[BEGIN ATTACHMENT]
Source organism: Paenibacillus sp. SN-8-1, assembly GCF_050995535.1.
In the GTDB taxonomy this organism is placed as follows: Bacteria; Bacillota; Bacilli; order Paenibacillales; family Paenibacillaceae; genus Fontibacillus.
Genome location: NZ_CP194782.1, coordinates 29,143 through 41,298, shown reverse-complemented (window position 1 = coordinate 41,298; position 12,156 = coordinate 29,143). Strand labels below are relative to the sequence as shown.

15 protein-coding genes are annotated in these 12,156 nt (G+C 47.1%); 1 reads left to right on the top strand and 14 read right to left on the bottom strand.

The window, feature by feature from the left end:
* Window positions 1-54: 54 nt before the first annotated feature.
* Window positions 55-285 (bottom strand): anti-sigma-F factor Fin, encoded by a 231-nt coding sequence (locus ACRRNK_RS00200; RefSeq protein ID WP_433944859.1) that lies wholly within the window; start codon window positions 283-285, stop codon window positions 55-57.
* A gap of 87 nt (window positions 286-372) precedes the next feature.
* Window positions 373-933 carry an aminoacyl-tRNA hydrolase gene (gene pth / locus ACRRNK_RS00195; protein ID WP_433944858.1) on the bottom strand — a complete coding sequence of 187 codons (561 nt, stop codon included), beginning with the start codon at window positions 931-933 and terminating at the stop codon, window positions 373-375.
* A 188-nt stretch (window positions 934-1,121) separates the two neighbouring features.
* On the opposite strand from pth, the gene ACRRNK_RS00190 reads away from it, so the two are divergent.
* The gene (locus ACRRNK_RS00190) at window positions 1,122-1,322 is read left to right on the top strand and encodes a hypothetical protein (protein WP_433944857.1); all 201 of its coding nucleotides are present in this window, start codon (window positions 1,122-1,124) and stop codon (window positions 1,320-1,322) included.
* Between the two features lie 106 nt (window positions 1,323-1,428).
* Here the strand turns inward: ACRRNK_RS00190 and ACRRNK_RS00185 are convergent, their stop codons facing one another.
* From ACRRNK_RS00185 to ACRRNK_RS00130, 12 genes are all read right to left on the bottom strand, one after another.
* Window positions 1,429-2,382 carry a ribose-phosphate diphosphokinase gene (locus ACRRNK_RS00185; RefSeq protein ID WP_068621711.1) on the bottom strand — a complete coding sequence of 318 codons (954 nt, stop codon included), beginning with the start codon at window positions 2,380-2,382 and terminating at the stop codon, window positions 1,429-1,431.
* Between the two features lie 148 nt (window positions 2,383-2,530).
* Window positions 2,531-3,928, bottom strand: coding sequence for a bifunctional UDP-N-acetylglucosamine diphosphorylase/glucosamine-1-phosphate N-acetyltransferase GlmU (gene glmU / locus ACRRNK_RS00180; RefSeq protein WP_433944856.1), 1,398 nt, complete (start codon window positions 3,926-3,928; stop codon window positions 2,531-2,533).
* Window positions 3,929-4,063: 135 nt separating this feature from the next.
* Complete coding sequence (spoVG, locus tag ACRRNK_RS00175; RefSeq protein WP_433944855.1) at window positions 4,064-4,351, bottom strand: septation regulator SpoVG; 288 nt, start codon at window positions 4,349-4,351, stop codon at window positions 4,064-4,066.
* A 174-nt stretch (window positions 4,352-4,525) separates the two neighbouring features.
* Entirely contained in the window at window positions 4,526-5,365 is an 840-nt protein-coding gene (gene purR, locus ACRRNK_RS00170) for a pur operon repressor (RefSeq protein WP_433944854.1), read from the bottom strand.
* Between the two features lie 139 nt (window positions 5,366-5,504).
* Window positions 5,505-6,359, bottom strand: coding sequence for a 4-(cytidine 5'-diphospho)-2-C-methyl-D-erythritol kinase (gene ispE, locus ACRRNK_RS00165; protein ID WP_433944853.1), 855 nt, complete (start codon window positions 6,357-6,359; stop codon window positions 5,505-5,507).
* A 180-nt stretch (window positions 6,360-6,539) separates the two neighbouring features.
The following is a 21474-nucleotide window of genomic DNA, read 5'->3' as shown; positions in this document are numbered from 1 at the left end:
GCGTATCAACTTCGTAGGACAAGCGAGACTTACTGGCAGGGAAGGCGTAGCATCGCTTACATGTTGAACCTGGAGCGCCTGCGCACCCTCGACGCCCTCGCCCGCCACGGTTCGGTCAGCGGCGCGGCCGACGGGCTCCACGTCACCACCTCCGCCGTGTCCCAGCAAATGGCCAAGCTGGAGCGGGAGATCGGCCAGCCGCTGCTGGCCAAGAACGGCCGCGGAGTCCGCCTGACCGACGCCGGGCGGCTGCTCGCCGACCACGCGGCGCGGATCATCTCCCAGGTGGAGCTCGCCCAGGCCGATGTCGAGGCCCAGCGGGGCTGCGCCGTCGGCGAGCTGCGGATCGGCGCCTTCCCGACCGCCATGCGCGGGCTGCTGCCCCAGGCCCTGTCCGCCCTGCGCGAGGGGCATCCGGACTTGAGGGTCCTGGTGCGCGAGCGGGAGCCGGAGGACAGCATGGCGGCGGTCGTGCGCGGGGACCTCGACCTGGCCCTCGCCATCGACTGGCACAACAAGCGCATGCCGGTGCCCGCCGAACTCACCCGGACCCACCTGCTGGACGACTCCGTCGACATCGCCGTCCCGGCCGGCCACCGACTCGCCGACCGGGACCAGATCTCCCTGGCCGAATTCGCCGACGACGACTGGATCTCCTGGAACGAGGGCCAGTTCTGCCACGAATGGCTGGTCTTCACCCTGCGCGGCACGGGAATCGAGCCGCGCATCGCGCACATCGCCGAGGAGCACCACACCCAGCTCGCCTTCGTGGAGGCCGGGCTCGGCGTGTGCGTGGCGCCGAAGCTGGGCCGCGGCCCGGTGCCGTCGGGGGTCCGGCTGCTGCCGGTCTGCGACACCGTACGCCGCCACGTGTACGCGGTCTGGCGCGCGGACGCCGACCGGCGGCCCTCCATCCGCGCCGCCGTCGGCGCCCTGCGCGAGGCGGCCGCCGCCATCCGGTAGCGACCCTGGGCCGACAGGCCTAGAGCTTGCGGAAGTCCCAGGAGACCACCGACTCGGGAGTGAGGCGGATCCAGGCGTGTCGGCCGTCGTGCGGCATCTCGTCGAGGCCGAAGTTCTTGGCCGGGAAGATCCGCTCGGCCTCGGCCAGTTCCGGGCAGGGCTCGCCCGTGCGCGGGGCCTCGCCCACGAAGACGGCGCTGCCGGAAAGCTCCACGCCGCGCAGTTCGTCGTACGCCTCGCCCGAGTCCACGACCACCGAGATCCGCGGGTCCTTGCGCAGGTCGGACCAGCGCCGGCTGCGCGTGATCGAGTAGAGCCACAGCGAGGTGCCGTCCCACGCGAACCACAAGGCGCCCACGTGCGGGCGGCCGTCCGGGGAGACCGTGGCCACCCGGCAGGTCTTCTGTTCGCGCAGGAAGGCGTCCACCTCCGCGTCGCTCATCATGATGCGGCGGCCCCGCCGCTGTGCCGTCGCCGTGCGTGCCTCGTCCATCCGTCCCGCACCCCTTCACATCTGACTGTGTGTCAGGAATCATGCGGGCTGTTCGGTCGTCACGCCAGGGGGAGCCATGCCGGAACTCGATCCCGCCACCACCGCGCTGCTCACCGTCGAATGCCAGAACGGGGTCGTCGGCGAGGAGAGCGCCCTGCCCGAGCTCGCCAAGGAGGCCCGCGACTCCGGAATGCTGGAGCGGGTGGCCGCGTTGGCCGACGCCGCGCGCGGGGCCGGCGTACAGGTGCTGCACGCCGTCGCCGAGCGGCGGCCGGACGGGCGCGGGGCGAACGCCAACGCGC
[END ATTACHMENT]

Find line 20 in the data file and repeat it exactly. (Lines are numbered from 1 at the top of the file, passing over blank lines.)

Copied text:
* Complete coding sequence (spoVG, locus tag ACRRNK_RS00175; RefSeq protein WP_433944855.1) at window positions 4,064-4,351, bottom strand: septation regulator SpoVG; 288 nt, start codon at window positions 4,349-4,351, stop codon at window positions 4,064-4,066.